98.Not long after, there came unto them from Egesta three hundred horsemen, and from the Siculi, namely the Naxians and some others, about one hundred;and the Athenians had of their own two hundred and fifty for which they had horses, part from the Egestaeans and Catanaeans, and part they bought.So that they had together in the whole, six hundred and fifty horsemen.
Having put a guard into Labdalum, the Athenians went down to Syca and raised there a wall in circle very quickly, so that they struck a terror into the Syracusians with the celerity of the work.Who, therefore, coming forth, intended to have given them battle and no longer to have neglected the matter.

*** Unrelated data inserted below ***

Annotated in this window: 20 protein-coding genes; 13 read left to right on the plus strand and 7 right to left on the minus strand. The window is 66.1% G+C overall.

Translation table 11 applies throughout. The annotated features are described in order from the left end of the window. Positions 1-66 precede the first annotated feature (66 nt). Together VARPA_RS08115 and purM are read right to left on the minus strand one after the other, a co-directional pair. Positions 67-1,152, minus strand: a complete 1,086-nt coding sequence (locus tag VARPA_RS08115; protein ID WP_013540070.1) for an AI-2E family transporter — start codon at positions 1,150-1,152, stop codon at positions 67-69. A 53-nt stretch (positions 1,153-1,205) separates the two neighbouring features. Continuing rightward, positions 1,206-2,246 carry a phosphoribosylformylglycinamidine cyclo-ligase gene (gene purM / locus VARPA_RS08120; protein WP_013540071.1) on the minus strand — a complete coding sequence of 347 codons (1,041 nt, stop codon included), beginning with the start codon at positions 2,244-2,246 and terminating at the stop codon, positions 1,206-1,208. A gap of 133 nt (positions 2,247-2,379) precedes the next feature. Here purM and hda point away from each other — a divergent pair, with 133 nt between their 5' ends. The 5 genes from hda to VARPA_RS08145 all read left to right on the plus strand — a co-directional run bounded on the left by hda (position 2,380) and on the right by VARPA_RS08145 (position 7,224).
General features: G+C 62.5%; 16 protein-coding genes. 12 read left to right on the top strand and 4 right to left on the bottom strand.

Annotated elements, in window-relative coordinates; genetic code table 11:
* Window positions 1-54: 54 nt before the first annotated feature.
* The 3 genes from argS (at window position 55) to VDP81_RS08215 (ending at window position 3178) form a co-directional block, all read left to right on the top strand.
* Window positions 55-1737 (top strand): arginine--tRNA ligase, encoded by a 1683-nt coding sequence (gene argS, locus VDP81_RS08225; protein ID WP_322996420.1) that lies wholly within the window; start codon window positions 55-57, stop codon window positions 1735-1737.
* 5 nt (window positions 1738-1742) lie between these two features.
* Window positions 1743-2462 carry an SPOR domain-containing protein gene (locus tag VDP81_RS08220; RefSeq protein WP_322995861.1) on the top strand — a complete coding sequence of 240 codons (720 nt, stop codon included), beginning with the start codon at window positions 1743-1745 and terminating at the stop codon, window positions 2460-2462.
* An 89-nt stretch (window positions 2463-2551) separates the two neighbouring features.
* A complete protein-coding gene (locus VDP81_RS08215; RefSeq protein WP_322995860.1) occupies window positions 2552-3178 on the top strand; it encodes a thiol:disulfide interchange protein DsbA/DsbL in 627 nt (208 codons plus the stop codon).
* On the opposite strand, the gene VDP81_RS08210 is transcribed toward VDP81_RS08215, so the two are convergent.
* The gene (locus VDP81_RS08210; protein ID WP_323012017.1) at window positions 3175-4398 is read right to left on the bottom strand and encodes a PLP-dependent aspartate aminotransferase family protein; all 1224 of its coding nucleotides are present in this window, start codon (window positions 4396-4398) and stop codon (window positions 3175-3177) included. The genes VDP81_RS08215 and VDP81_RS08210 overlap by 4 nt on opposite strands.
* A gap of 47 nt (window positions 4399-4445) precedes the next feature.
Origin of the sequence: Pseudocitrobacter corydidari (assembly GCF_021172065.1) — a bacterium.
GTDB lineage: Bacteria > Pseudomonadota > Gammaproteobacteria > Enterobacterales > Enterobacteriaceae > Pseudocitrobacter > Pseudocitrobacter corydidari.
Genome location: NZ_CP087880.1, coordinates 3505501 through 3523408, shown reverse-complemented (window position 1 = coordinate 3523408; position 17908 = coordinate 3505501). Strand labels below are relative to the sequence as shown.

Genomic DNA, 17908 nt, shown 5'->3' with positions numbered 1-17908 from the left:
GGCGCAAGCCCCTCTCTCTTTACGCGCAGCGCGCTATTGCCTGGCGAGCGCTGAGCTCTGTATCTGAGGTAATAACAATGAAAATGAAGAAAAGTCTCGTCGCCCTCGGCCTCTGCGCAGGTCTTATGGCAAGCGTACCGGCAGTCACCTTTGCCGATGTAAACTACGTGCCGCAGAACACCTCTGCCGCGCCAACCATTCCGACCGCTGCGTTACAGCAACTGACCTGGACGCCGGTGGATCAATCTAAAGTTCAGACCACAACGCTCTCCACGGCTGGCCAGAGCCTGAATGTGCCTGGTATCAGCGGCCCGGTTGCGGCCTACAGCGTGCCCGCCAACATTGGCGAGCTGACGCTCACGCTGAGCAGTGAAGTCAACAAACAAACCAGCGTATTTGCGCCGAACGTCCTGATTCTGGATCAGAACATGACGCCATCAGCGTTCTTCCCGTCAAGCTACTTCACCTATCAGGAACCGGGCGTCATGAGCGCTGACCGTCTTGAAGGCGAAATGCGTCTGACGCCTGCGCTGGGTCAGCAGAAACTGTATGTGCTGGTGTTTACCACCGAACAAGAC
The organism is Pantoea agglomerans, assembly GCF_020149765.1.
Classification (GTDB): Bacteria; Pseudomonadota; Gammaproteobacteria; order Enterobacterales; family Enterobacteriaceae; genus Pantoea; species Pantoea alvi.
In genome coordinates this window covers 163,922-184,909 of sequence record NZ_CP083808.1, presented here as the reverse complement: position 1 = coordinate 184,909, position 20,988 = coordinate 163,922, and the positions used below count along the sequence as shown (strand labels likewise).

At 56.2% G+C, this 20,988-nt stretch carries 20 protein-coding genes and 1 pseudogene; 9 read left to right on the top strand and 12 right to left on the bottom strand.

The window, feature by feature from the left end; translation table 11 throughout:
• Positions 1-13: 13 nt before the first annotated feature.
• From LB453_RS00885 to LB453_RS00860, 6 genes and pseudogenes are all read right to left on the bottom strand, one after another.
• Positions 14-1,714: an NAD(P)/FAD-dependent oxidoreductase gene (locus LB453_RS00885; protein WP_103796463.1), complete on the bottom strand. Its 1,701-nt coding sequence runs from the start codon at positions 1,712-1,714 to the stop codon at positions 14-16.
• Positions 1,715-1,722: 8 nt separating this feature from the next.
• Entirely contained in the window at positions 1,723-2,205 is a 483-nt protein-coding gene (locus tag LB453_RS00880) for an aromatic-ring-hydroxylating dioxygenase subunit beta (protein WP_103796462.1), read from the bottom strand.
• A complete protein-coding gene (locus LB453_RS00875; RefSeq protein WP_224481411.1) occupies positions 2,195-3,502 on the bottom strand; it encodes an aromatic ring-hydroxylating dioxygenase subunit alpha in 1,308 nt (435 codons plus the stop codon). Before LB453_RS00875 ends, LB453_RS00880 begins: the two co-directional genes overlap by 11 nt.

But when the armies were one set against the other, the Syracusian generals, perceiving their own to be in disarray and not easily to be embattled, led them again into the city, save only a certain part of their horsemen;which staying, kept the Athenians from carrying of stone and straggling far abroad from their camp.
But the Athenians with one squadron of men of arms, together with their whole number of horse, charged the horsemen of the Syracusians and put them to flight, of whom they slew a part, and erected a trophy for this battle of horse.
The English works of Thomas Hobbes of Malmesbury. Thucydides. Thomas Hobbes. translator. London. Bohn. 1843.
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